The notion of somebody saying somebody is a lackey, you know it is also contrived by those who believe that Mimiko has no right to support a person to be governor. First, Mimiko is a delegate in the PDP primaries. He is a delegate, so he has the person that he will likely vote for. Now, for God’s sake, why should Mr. A who is a delegate say I prefer Kayode and don’t want Mr. B who is the governor to say I prefer Tayo? For God’s sake, Mimiko is the governor; he has the right to express himself.
And at my level, at my age, I’m not a young man, I think it will also be insulting to say that you are somebody who is a lackey or you are somebody who is hushed. I’ve seen that written about me on a number of occasions in the new media and I said that well, each person is entitled to his own opinion. Mimiko has a right to want good governance for his people. He has a right to say look, I will support someone I know will sustain the vision of the Mother and Child Hospital, someone who will preserve those globally compliant Mega schools that dot the landscape of Ondo State.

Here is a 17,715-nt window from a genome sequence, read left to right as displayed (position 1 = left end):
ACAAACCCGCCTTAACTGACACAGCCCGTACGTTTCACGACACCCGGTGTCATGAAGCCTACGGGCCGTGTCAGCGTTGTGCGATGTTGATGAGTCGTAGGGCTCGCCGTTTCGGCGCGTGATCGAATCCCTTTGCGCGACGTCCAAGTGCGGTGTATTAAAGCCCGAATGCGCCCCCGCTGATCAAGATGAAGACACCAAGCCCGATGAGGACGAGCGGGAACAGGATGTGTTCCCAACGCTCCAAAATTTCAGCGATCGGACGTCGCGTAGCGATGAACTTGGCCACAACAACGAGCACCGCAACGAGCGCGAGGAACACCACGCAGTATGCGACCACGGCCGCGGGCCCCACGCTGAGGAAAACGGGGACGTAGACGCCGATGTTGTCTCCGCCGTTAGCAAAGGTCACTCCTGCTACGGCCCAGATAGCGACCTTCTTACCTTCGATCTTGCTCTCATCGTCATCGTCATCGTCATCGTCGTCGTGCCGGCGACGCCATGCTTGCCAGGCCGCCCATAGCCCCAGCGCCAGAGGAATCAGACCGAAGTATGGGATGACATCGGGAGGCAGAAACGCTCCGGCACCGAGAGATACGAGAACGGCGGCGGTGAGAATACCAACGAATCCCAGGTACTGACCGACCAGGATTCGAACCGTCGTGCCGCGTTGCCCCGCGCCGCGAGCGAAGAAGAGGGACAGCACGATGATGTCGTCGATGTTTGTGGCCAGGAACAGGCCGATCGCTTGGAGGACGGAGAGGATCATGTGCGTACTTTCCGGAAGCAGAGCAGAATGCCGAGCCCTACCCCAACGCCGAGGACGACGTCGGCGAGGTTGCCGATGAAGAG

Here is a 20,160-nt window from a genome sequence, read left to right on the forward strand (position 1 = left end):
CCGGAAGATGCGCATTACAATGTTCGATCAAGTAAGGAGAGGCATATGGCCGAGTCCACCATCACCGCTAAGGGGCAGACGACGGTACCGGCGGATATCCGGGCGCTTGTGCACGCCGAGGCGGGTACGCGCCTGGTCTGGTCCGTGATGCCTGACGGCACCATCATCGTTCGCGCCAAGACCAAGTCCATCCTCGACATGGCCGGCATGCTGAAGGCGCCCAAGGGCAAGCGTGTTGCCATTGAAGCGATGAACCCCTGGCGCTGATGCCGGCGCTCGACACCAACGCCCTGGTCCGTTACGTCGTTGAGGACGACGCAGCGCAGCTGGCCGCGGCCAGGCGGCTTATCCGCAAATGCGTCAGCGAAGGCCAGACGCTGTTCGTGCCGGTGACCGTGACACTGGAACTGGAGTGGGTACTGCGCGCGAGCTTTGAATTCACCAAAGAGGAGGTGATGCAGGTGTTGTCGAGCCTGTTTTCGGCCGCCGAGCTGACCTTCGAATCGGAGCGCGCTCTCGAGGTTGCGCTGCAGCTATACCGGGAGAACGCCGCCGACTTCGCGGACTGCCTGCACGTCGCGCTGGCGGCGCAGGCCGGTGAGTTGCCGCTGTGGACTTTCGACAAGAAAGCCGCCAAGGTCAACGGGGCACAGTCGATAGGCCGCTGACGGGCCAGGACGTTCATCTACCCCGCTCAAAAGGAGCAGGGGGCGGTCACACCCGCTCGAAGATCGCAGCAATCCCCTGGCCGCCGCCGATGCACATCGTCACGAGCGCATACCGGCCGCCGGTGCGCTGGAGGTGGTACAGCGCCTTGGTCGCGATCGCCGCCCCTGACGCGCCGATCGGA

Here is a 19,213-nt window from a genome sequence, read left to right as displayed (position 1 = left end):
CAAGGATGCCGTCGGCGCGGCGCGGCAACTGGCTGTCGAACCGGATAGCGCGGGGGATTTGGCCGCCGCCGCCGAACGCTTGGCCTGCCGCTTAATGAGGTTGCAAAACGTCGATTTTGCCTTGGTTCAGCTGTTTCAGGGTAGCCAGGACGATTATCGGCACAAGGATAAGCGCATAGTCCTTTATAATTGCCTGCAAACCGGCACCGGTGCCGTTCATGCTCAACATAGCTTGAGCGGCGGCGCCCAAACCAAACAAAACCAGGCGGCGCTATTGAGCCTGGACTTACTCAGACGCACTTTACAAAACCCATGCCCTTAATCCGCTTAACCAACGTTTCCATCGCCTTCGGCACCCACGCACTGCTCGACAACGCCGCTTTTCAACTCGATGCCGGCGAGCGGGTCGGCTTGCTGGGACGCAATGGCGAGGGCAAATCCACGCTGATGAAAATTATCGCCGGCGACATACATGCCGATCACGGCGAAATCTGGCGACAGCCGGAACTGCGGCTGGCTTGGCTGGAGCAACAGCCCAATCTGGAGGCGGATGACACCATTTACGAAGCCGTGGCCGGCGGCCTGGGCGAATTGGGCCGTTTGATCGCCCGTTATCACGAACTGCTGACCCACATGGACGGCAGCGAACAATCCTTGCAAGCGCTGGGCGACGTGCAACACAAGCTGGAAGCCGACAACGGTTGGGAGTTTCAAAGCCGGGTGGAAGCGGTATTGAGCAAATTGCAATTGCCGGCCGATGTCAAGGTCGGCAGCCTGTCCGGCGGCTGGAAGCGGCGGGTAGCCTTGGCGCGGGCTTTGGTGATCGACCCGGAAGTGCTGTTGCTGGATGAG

About two years ago, I on my own, was trying to look for a site where we would build shopping malls and I was talking to some people who are developers about Shoprite and I drove round and I did this for about three months until I met the governor who said he had also been thinking about it. Today, the Mall is a reality and apart from the revenue it gives to government, it also opens a vista of employment and later on, it will revert and become Ondo State property.
The story of the Mall is just by the way but I raised that because my concern is for us to have an improvement in the way we design and implement our policies. I am saying this so that people will know that I am not anybody’s lackey; I have added value to this administration.
Also, look at the International Events Centre. This is an uncommon edifice in this part of the world. I also played a huge role in its conception and implementation. I played a role in arranging special flights with Overland Airways to provide services for our people. No one can doubt the fact that I have positively contributed to the success of this government.
So, it is not right to say I’m somebody’s lackey. I am not. Not as a Senior Advocate of Nigeria. I cannot be a lackey. I have no desire to be a lackey. I have a desire to run a transparent government – a government that is accessible, a government that would engender growth, a government that would do some other things that have not been done by Mimiko. I’ve been there so I know the weaknesses, I know the strengths.